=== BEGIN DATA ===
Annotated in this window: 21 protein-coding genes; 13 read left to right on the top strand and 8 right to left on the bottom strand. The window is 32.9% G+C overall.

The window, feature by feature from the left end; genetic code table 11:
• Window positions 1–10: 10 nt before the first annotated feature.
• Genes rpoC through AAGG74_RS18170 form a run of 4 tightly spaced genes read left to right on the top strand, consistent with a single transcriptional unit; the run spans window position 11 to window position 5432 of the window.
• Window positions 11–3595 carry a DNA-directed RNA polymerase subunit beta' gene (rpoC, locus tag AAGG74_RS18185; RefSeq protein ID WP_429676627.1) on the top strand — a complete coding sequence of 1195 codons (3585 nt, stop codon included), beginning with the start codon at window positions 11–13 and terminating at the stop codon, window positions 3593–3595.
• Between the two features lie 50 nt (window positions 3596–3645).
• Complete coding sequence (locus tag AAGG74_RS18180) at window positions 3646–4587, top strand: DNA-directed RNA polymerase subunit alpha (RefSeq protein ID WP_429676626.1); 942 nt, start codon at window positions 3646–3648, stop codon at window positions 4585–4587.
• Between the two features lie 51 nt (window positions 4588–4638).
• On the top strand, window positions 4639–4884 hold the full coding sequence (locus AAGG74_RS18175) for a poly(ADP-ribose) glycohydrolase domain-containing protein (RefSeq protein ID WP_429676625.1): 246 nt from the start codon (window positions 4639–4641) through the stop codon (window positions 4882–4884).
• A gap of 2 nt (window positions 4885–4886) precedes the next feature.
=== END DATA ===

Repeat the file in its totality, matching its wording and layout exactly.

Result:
Annotated in this window: 21 protein-coding genes; 13 read left to right on the top strand and 8 right to left on the bottom strand. The window is 32.9% G+C overall.

The window, feature by feature from the left end; genetic code table 11:
• Window positions 1–10: 10 nt before the first annotated feature.
• Genes rpoC through AAGG74_RS18170 form a run of 4 tightly spaced genes read left to right on the top strand, consistent with a single transcriptional unit; the run spans window position 11 to window position 5432 of the window.
• Window positions 11–3595 carry a DNA-directed RNA polymerase subunit beta' gene (rpoC, locus tag AAGG74_RS18185; RefSeq protein ID WP_429676627.1) on the top strand — a complete coding sequence of 1195 codons (3585 nt, stop codon included), beginning with the start codon at window positions 11–13 and terminating at the stop codon, window positions 3593–3595.
• Between the two features lie 50 nt (window positions 3596–3645).
• Complete coding sequence (locus tag AAGG74_RS18180) at window positions 3646–4587, top strand: DNA-directed RNA polymerase subunit alpha (RefSeq protein ID WP_429676626.1); 942 nt, start codon at window positions 3646–3648, stop codon at window positions 4585–4587.
• Between the two features lie 51 nt (window positions 4588–4638).
• On the top strand, window positions 4639–4884 hold the full coding sequence (locus AAGG74_RS18175) for a poly(ADP-ribose) glycohydrolase domain-containing protein (RefSeq protein ID WP_429676625.1): 246 nt from the start codon (window positions 4639–4641) through the stop codon (window positions 4882–4884).
• A gap of 2 nt (window positions 4885–4886) precedes the next feature.